Millions of Londoners had a difficult journey to and from work on Wednesday as Underground workers began the first in a series of strikes.
The 48-hour walkout, to be followed by another next week, is in protest at ticket offices being closed and jobs lost in a modernisation drive.
Many tube stations have closed completely with reduced services running on some lines.
“It is a pain in the arse to be honest but it is fair enough,” said one commuter, Stefan Bornhoft. “They have to fight for their rights.”
But fellow London traveller Chris Nash opposes strike action: “Every company has to modernise,” he said.
“Every infrastructure in the world has to modernise. You can’t just stay stuck in time. If the ticket offices are moving through to automation, then you can’t just resist that and stop that from happening,” Nash added.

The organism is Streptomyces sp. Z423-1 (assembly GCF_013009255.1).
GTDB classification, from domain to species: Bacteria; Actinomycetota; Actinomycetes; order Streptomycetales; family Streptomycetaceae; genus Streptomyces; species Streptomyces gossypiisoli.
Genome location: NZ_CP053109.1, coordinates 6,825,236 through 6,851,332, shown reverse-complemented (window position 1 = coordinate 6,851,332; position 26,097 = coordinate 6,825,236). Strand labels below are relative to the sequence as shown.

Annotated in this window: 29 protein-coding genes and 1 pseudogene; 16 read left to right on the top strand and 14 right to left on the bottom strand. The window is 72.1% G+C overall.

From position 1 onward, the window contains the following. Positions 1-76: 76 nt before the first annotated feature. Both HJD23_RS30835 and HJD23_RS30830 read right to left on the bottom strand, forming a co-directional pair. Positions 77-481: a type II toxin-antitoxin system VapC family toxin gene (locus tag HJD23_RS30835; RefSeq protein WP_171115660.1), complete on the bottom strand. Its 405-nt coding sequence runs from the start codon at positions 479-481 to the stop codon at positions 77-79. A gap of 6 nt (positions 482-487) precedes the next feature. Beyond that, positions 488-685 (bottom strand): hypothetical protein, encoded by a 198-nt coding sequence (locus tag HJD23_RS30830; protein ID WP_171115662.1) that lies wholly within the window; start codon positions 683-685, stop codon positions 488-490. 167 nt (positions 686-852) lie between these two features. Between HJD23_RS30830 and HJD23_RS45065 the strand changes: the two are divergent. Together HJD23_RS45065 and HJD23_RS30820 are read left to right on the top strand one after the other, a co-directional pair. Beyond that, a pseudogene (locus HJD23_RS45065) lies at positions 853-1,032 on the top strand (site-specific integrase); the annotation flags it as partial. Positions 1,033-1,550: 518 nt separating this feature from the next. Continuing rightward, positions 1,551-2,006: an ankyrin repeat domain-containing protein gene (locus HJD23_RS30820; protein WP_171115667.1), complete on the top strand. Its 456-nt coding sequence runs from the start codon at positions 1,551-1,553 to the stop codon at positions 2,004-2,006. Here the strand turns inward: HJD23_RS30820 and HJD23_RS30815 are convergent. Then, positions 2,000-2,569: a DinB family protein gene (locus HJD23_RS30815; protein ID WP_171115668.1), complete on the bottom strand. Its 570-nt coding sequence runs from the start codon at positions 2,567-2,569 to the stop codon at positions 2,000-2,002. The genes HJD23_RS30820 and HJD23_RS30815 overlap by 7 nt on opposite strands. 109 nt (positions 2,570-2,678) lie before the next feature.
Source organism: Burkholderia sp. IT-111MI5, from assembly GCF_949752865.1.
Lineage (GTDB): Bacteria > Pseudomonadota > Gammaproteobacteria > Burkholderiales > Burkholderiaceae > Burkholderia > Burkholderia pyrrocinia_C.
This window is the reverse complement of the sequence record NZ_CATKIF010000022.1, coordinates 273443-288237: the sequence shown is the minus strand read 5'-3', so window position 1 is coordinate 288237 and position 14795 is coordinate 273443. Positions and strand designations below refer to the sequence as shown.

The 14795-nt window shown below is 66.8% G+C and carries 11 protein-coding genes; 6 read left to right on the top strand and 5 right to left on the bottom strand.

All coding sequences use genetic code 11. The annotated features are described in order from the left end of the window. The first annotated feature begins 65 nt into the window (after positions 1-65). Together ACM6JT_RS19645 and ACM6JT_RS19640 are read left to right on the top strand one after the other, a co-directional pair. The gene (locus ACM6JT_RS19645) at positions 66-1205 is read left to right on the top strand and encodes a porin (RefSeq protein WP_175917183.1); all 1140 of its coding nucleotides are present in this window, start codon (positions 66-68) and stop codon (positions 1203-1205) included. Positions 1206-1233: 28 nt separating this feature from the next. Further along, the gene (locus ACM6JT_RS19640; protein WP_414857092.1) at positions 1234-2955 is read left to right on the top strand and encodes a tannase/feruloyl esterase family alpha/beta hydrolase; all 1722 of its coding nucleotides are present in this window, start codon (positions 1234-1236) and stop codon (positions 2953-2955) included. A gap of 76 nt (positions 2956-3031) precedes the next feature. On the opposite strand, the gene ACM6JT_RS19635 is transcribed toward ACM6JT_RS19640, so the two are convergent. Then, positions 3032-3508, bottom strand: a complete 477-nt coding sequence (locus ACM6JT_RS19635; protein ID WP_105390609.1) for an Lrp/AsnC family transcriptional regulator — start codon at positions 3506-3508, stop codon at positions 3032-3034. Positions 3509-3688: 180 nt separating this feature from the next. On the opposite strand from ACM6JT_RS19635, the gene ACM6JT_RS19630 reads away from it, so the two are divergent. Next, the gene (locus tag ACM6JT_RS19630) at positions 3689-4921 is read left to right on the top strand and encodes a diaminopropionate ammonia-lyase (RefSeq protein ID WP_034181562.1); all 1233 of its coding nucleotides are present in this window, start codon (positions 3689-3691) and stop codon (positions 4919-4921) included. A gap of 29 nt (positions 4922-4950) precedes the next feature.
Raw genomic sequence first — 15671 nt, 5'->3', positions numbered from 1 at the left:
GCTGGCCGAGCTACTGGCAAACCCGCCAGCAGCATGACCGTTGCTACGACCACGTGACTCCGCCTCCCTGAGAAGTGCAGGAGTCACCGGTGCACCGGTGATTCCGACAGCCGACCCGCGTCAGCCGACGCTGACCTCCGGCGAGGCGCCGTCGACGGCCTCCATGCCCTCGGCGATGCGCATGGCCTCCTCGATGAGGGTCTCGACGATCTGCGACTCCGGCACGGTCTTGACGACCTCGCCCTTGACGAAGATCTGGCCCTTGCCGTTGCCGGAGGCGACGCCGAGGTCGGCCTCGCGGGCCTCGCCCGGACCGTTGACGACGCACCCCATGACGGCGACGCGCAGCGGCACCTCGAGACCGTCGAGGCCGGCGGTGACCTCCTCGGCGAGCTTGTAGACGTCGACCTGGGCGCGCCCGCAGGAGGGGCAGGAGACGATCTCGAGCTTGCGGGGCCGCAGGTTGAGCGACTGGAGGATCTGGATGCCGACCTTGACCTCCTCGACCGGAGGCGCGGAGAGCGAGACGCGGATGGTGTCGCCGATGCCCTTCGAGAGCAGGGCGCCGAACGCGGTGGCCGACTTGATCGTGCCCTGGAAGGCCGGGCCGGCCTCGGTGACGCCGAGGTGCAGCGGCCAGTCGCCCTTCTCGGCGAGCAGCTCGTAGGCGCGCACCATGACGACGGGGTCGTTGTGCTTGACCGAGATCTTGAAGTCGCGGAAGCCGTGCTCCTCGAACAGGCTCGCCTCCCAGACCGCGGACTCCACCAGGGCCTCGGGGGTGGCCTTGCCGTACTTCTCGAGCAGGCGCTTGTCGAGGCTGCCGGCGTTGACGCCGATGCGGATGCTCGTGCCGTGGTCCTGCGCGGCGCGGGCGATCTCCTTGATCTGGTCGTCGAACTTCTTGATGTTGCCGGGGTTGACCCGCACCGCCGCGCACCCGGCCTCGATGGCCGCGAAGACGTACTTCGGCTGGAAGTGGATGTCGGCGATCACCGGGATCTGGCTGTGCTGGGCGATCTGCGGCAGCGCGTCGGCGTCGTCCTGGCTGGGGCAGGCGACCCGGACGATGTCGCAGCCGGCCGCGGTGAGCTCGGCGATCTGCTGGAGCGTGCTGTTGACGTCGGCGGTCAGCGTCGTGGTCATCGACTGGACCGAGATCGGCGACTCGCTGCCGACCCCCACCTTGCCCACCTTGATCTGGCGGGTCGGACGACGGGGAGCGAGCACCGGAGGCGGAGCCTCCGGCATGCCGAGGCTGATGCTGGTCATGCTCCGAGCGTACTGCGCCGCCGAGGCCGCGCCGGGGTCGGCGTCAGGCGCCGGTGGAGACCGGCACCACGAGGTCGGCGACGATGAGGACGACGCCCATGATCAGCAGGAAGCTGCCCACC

Some took to bicycles to get round the disruption on the world’s oldest metro system, dating from 1863.
Boat services on the River Thames have been running extra trips, with streets and buses jam-packed.
In parliament, British Prime Minister David Cameron said he “unreservedly” condemned the strike.